The Henry-Waring Family
When our toddler Marmaduke was diagnosed with cancer, my wife Millsom and I tried our best to process the shock and fear, but we couldn’t predict the relentless nature of the journey ahead of us.
Family life and school drop-offs were maintained for siblings Charlotte (14) and Felix (4), as we made critical decisions about treatment, finances and our own jobs. Millsom was pregnant, so I would disappear into hospital with Marmaduke for days on end, appearing at the school gates if I could, to maintain a semblance of ‘normality’. Of course, it was anything but ‘normal’, for although new baby Rafferty joined the family, I was effectively in hospital with Marmaduke for three out of every four weeks in the first year.
However, after one year Marmaduke was pronounced ‘clear’, so after inhaling slowly, we took a relieved family holiday to Byron Bay. This is when Millsom found a lump in her breast, and returned to Melbourne for a mastectomy, and her own chemotherapy and radiotherapy.
Seven months later, and only days before Millsom completed her own treatment, Marmaduke relapsed badly.
His chemotherapy began again, and the relentless pace continued, for within three months Millsom herself had relapsed. She was now declared terminal, with two to three years our most optimistic estimate.
Then just two months later Marmaduke also became terminal. Managing two terminal patients in a young family of six took juggling to a whole new level!
We pulled Marmaduke off all aggressive treatment, and brought him home to essentially live in the moment with him. We took him to our favourite places (with medical kits under one arm) to camp, swim or fish, and spent precious family time together.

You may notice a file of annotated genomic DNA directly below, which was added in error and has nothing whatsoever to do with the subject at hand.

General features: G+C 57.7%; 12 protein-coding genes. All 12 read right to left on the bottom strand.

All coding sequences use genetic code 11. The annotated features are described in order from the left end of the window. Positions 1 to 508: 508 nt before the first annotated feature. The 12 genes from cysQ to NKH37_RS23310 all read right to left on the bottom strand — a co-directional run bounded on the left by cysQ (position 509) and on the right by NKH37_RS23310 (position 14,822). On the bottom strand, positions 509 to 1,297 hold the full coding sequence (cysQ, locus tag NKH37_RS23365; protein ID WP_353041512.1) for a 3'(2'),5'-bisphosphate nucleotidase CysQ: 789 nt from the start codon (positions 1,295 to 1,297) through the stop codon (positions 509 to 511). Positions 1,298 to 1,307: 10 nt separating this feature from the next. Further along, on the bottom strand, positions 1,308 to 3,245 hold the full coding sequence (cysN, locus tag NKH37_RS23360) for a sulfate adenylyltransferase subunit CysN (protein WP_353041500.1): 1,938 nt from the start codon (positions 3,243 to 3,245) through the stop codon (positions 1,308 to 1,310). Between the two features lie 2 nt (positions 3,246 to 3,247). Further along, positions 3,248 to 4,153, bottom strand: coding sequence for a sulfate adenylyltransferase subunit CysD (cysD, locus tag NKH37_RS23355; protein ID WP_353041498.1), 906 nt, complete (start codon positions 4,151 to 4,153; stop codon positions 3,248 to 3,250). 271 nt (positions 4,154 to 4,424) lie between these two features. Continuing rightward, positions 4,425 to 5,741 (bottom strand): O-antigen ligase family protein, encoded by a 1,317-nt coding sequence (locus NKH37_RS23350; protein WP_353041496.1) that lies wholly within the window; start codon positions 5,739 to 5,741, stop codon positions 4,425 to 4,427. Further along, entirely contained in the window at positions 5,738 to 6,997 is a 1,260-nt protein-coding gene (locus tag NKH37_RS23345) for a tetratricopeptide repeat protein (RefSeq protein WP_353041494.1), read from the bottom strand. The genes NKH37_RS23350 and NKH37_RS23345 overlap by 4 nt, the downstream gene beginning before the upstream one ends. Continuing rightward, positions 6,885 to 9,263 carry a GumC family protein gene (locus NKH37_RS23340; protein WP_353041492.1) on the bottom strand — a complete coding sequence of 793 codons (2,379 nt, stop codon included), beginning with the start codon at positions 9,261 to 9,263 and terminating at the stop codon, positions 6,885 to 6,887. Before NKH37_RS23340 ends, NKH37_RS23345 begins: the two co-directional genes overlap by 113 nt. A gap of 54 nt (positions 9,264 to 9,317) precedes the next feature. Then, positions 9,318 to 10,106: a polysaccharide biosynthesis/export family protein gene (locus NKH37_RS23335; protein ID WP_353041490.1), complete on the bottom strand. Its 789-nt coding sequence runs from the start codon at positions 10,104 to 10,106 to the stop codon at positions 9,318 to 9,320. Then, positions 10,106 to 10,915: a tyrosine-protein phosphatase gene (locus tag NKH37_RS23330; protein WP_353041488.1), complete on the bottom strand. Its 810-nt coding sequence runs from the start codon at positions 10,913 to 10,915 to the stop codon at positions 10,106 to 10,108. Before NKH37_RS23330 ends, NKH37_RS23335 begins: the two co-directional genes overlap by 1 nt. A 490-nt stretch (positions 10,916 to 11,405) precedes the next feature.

However, on his fourth birthday it all began to crash around our ears, as they both began to fade. After her usual blood tests, Millsom was told she had only weeks to live, but unfortunately, Millsom’s wheels didn’t even have time to wobble. They just fell off, and she died nine days later.
After his mum died, Marmaduke lasted another five weeks in his own room, surrounded by Charlotte, Felix and Rafferty. It was a most beautiful time, for even as his strength waned, there were shared smiles every day.
This is a challenging story to relate to adults, let alone justify or explain to the children. While it is critical to recognise that recovery from such trauma is very slow, I won’t let my surviving children be defined by grief.
So we access counselling and support services wherever possible, and race off camping at every opportunity to breath out on remote beaches, and build new memories and family rituals.
Children invariably fall down the priority list during a cancer journey, as medical emergencies take precedence over everything. In light of this, the nomination from a parent in the school community was humbling, and the offer from Feel The Magic completely unexpected.
A Disneyland adventure that is totally focused on the children at such a unique destination, is genuinely a once in a lifetime gift.
Coming at such a formative period in their lives, it offers the family a wonderful, healing opportunity to build lasting memories together.
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